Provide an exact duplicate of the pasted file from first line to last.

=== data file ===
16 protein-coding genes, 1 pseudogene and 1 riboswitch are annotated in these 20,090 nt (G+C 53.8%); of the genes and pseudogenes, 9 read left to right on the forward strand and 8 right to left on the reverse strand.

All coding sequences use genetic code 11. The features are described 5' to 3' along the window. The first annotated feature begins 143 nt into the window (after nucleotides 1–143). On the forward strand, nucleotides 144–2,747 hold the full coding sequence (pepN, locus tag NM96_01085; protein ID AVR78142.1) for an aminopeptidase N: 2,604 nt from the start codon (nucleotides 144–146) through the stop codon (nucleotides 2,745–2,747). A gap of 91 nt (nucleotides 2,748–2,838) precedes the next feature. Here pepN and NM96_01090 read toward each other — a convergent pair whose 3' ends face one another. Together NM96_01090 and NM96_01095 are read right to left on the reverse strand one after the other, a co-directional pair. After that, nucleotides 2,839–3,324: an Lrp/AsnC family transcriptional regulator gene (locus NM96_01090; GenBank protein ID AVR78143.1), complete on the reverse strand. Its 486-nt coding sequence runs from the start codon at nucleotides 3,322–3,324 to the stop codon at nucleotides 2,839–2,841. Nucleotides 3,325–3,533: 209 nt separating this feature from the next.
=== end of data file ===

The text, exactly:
16 protein-coding genes, 1 pseudogene and 1 riboswitch are annotated in these 20,090 nt (G+C 53.8%); of the genes and pseudogenes, 9 read left to right on the forward strand and 8 right to left on the reverse strand.

All coding sequences use genetic code 11. The features are described 5' to 3' along the window. The first annotated feature begins 143 nt into the window (after nucleotides 1–143). On the forward strand, nucleotides 144–2,747 hold the full coding sequence (pepN, locus tag NM96_01085; protein ID AVR78142.1) for an aminopeptidase N: 2,604 nt from the start codon (nucleotides 144–146) through the stop codon (nucleotides 2,745–2,747). A gap of 91 nt (nucleotides 2,748–2,838) precedes the next feature. Here pepN and NM96_01090 read toward each other — a convergent pair whose 3' ends face one another. Together NM96_01090 and NM96_01095 are read right to left on the reverse strand one after the other, a co-directional pair. After that, nucleotides 2,839–3,324: an Lrp/AsnC family transcriptional regulator gene (locus NM96_01090; GenBank protein ID AVR78143.1), complete on the reverse strand. Its 486-nt coding sequence runs from the start codon at nucleotides 3,322–3,324 to the stop codon at nucleotides 2,839–2,841. Nucleotides 3,325–3,533: 209 nt separating this feature from the next.